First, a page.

Dan has been in the HVAC industry for 23 years, with experience ranging from installation and service to sales and distribution.
How Much Money Will I Save on My Gas Bill With a New Furnace?
If you're thinking of buying a new furnace for your home, you're likely hearing a lot about efficiency. You may also be wondering what you're actually going to save on your gas bill.
What I'm going to show you is the equation that you can use to figure this out quite accurately. Don't let the word equation scare you. There are a few steps but it's really not rocket science.
What Is Efficiency?
It's important to know what efficiency is, or better yet, what it describes. Efficiency is about decreasing waste. You want all of the effort you "input" into something to be productive, or "output." In regards to a furnace, we are talking about fuel; you want all of what you burn to be used to heat your home. If your furnace is 80% efficient, then out of 100% of the fuel "input," 20% is wasted and 80% is "output" and heats your home. Most of the waste is lost through the chimney. The higher the efficiency of your furnace, the less you waste.
Note: Efficiency does decrease over time. It is important to maintain your furnace to maximize its efficiency over that time.
Equation: Efficiency = Output divided by Input
In this equation, I am going to be referring to a natural gas-burning furnace. The math, however, is applicable to anything as long as you have the needed factors. For us to get these factors, we're going to need a few things.
What You Need
- Recent gas bill
- Pen or pencil
- Straight edge (just something straight, no tools required)
What You Need to Know
- How efficient is your furnace now?
- How much of your gas bill is for heating?
- How much gas do you waste?
Don't worry: I'll show you how to figure these out simply (see below).
How Efficient Is My Furnace Now?
We need to know what the current efficiency of your furnace is so that we can figure out what your new one will save you. It can be difficult to figure this out exactly, so we will make some assumptions that will bring us quite close. These assumptions will only leave us off a little and be figured in a way that the difference will be in our favor. A sort of worst-case scenario.
We'll assume that yours is similar to that in the photo above and is 80% efficient or less. We're also going to assume that your furnace is about 20 years old and has been at least somewhat maintained. The furnace in the photo will be our representative and factor at 70% efficiency.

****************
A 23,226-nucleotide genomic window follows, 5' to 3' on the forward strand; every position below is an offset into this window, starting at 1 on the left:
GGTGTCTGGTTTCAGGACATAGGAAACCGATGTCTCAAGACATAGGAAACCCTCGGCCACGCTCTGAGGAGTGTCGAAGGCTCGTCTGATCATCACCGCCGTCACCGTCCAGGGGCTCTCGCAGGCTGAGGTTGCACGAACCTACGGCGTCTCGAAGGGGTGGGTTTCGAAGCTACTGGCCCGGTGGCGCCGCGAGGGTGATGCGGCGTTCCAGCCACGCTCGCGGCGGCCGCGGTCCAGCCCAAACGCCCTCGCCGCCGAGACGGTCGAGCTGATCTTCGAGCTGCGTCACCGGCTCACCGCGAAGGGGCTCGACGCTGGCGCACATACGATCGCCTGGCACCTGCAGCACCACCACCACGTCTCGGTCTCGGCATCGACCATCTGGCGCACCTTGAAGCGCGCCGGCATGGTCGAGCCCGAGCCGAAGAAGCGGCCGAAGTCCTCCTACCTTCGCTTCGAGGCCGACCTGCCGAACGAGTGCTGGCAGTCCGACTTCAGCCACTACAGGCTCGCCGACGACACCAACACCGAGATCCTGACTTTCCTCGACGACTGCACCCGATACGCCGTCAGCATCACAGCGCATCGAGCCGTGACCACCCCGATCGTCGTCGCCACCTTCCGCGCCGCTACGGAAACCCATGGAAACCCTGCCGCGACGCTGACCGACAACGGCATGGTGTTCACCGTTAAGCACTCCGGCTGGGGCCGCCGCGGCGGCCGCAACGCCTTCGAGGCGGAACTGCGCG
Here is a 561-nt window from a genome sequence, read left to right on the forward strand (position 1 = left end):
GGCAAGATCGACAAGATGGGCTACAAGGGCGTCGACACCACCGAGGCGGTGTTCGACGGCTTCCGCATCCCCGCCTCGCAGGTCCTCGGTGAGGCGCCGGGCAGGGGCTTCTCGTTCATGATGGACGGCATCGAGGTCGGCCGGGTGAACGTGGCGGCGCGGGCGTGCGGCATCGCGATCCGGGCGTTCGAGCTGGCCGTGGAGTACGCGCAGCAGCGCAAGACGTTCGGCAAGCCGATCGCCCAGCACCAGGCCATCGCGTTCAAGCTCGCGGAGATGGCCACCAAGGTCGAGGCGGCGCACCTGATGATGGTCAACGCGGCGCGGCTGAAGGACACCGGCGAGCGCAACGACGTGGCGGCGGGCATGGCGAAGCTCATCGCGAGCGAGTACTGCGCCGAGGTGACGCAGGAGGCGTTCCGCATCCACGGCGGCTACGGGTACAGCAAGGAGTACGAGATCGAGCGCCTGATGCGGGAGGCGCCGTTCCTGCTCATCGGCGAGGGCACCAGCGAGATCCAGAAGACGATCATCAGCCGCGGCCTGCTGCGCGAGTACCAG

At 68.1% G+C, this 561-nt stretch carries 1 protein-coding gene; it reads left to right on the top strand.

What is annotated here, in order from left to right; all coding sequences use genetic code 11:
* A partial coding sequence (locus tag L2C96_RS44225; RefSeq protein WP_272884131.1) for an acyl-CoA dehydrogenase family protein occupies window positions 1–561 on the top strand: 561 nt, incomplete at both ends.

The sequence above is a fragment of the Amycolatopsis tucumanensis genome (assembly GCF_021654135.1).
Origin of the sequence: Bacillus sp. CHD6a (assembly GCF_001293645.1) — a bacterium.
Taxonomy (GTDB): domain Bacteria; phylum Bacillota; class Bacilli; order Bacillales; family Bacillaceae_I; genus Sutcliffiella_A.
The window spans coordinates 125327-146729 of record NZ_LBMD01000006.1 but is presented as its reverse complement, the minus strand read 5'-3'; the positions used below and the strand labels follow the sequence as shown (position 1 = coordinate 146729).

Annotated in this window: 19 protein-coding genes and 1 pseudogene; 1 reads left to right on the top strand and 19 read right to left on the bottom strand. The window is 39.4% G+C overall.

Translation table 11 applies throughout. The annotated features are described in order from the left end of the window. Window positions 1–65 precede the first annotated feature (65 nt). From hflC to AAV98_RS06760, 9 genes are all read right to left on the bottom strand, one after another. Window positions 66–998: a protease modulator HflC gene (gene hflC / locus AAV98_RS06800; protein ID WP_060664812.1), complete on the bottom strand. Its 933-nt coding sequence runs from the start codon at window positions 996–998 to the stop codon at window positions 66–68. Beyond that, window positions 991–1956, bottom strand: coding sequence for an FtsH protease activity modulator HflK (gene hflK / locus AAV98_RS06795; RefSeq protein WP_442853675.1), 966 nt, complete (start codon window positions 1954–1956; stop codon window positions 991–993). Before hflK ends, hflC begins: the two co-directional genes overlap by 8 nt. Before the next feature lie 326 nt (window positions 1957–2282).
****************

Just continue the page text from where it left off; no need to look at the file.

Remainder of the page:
If yours is much older and resembles a small car with a standing pilot, you may want to go with 55%. Somewhere in the middle, go with 63%. Again, a percentage point or two will not greatly impact our findings and you can work this with a couple of different percentages to see the variation if you'd like.
I suggest that you assume your furnace is more efficient than it is so that you save more than you expect and not the other way around.
Read More From Dengarden
Gas Bill Usage Chart
How Much of Your Gas Bill is for Heating?
We need to know how much we spend on heating so we can figure out how much we waste and what we'll save with our new furnace.
On your gas bill, there is a chart like that in the photo shown here. You should find below the chart the total MCF used over the past year. In this case, it is 91.6. To find how much of that 91.6 went to your furnace we will need to eliminate the amount of gas being used throughout the year on the stove, dryer, hot water tank, etc. The summer months on the chart are representative of those items since we aren't using the furnace.
Here we will use our straight edge to create our base usage line. Line up your straight edge with the month of lowest use. (See photo. I'm using June/July) Now slide slightly above that and read where your straight edge lines up with the numbers on the left. (Sliding slightly above is giving us a little room for that worst case we talked about. Again, you can figure this with a different line if you want to see the potential differences.) My base is going to be 3.5 MCF per month. Now, multiply that by the number of months on the bill. Mine is 13 months.